Forget relaxing amid the upcoming sing-along, party-oriented atmosphere of “Dueling Pianos Take 2” at The Commons in Columbus.

Performer Dan Louisell offered a straightforward disclaimer directed at audience members.

“We tell them at the beginning of the show that we expect them to do a lot of the work singing and clapping,” Louisell said, speaking by phone from his home in Grand Rapids, Michigan. “The more work the audience does, the less (stage partner) Noel (Leaman) and I have to do.

“We’re both real lazy.”

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A pause.

Then came chuckling on the other end of the line.

Louisell’s wit remained as “on” as his caffeinated show energy during a quick chat to highlight the Ivy Tech Community College’s encore show Jan. 19. The school’s inaugural piano man extravaganza in January this year sold out its 325 seats, according to organizers. And the upcoming event’s 360 tickets were nearing a sellout at press time.

How do Louisell and sidekick Leaman get hundreds of people crazily singing along to pop hits through the years? Well, it’s not quite rock-it science.

“Most of the places that we play serve alcohol,” Louisell said dryly.

Actually, both pianists will drink to the idea of trying nearly anything within the bounds of good taste and public decorum for laughs. Online video clips show them donning hats and masks, for instance, for various numbers.

The Dueling Pianos International format involves two keyboardists face to face on stage amid “a high-energy, all-request, sing-along … comedy piano show where the audience is just as much of the show as the entertainers,” according to organizers.

Locally, the event raises funds for scholarships and other financial assistance for students. Chris Schilling, Ivy Tech’s director of marketing and communications, attended last year’s performance and can understand the draw.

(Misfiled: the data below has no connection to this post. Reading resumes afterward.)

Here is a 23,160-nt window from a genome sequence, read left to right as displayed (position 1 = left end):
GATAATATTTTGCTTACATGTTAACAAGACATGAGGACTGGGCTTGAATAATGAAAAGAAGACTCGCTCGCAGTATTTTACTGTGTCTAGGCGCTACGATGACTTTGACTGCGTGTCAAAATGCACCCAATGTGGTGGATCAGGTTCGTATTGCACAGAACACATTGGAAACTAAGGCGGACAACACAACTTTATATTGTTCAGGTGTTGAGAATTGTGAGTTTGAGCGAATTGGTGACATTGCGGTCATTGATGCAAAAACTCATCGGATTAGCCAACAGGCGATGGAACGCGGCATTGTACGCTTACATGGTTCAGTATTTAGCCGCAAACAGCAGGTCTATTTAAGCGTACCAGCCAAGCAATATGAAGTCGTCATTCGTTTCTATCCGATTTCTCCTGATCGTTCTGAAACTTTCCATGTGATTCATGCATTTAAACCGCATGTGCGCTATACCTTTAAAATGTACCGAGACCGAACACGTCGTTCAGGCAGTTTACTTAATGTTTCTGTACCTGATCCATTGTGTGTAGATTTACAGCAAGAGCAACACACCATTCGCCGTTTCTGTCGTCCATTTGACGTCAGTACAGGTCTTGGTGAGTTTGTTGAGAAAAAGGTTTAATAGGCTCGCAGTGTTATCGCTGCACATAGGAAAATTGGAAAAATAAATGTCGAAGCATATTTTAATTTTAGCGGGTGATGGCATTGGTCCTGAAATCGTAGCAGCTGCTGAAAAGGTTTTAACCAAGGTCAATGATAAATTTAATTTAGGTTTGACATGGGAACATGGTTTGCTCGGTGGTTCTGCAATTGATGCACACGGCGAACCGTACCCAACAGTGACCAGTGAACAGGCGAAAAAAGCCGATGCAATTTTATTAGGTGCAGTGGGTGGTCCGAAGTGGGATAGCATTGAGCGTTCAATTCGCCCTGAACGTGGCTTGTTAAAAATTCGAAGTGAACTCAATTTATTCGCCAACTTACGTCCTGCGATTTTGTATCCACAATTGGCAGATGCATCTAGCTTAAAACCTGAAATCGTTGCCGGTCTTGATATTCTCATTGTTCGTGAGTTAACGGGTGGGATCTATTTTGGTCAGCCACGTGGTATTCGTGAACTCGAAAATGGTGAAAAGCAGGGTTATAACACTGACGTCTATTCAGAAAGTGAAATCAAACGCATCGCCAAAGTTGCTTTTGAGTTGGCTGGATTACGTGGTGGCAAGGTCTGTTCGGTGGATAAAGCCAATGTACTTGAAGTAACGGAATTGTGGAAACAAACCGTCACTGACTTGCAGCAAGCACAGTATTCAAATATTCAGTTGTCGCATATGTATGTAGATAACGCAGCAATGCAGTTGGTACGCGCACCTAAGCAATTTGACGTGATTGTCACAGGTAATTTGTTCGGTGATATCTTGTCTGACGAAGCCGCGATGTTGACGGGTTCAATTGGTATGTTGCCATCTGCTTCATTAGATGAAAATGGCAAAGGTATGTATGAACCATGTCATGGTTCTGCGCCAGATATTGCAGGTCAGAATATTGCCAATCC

“People love live music. And these performers are very interactive with the crowd. They make people laugh,” Schilling said.

“And another big draw is that some people might have had this (Dueling Pianos) experience elsewhere.”

Once audience members arrive, they quickly find performers Louisell and Leaman taking their music semi-seriously and their comedy as spontaneously as they can get it.

“We have enough tricks up our sleeve,” Leaman said, speaking by phone from his home in Saginaw, Michigan. “And, if they’re not laughing initially, we always can bring people’s coworkers up on stage and have them laugh at them (singing).”

Jason Scarcelli is president at Lorio-Ross Entertainment, which operates the Michigan-based Dueling Pianos International, a company of about 275 traveling keyboard crazies.

“They really have to be a human jukebox, a disc jockey and a comedian, all rolled up into one,” Scarcelli has said. “Finding those characters who can do all that can be very difficult.”

Repeat business booms “because every show that we do is different.”

That includes fresh audience interaction. Fresh tunes. New, unscripted moments.

“A lot of musical acts are super-polished and perfectly put together,” Louisell said. “But, since we are request-based, we fly a lot more by the seat of our pants. We never remotely know what’s going to happen during a show.

“And I think that spontaneity translates to the audience. Plus, if something goes wrong, then that is definitely more fodder for us to play with.”

Offstage, Leaman, who has been doing Dueling Pianos for 20 years, prefers the blues. Onstage, he chases away the blues.

He said it helps when audience members brings a few extra bucks to stuff in the tip jars sitting on the pianos.

“People can ask for (Lynyrd Skynyrd’s) ‘Free Bird,’” Leaman said, referring to a classic bar or club crowd request of musicians. “But, with us, we tell them ‘Free Bird’ isn’t free.”

Audience tips go toward the cause, for scholarships and other assistance for Ivy Tech students.

An encore, encore

What: Ivy Tech Community College presents “Dueling Pianos Take 2” featuring two nationally touring performers from Dueling Pianos International. This event is for people 21-and-older.

When: 7 p.m. Jan. 19.

Where: The Commons, 300 Washington St. in downtown Columbus.

Why: The event raises funds for scholarships and other financial assistance for students.

Food and more: A light dinner provided by Simmons Winery and a cash bar will be available.

Tickets: $50 per person or $90 per couple, with limited availability at

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Brian Blair is a reporter for The Republic. He can be reached at or 812-379-5672.